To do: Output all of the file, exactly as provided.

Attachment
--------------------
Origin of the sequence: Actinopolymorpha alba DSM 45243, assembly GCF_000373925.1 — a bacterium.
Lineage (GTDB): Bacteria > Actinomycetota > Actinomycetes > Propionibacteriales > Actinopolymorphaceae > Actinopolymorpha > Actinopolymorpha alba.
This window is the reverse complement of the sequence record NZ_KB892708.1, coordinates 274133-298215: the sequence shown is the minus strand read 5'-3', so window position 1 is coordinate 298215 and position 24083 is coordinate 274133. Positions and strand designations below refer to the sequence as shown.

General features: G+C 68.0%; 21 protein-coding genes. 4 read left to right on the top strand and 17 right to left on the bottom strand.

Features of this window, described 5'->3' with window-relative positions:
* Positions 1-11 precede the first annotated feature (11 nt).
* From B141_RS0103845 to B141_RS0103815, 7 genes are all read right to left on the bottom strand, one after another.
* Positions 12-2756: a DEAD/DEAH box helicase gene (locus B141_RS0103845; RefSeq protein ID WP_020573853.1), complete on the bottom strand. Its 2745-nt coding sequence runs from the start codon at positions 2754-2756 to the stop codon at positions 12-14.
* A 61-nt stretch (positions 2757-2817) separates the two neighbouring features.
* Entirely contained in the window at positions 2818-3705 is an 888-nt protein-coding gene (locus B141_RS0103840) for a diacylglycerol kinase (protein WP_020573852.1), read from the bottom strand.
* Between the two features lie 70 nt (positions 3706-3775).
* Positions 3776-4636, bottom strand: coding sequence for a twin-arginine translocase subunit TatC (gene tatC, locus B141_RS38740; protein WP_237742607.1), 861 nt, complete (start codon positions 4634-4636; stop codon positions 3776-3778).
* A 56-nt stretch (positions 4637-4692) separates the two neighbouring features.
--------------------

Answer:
Origin of the sequence: Actinopolymorpha alba DSM 45243, assembly GCF_000373925.1 — a bacterium.
Lineage (GTDB): Bacteria > Actinomycetota > Actinomycetes > Propionibacteriales > Actinopolymorphaceae > Actinopolymorpha > Actinopolymorpha alba.
This window is the reverse complement of the sequence record NZ_KB892708.1, coordinates 274133-298215: the sequence shown is the minus strand read 5'-3', so window position 1 is coordinate 298215 and position 24083 is coordinate 274133. Positions and strand designations below refer to the sequence as shown.

General features: G+C 68.0%; 21 protein-coding genes. 4 read left to right on the top strand and 17 right to left on the bottom strand.

Features of this window, described 5'->3' with window-relative positions:
* Positions 1-11 precede the first annotated feature (11 nt).
* From B141_RS0103845 to B141_RS0103815, 7 genes are all read right to left on the bottom strand, one after another.
* Positions 12-2756: a DEAD/DEAH box helicase gene (locus B141_RS0103845; RefSeq protein ID WP_020573853.1), complete on the bottom strand. Its 2745-nt coding sequence runs from the start codon at positions 2754-2756 to the stop codon at positions 12-14.
* A 61-nt stretch (positions 2757-2817) separates the two neighbouring features.
* Entirely contained in the window at positions 2818-3705 is an 888-nt protein-coding gene (locus B141_RS0103840) for a diacylglycerol kinase (protein WP_020573852.1), read from the bottom strand.
* Between the two features lie 70 nt (positions 3706-3775).
* Positions 3776-4636, bottom strand: coding sequence for a twin-arginine translocase subunit TatC (gene tatC, locus B141_RS38740; protein WP_237742607.1), 861 nt, complete (start codon positions 4634-4636; stop codon positions 3776-3778).
* A 56-nt stretch (positions 4637-4692) separates the two neighbouring features.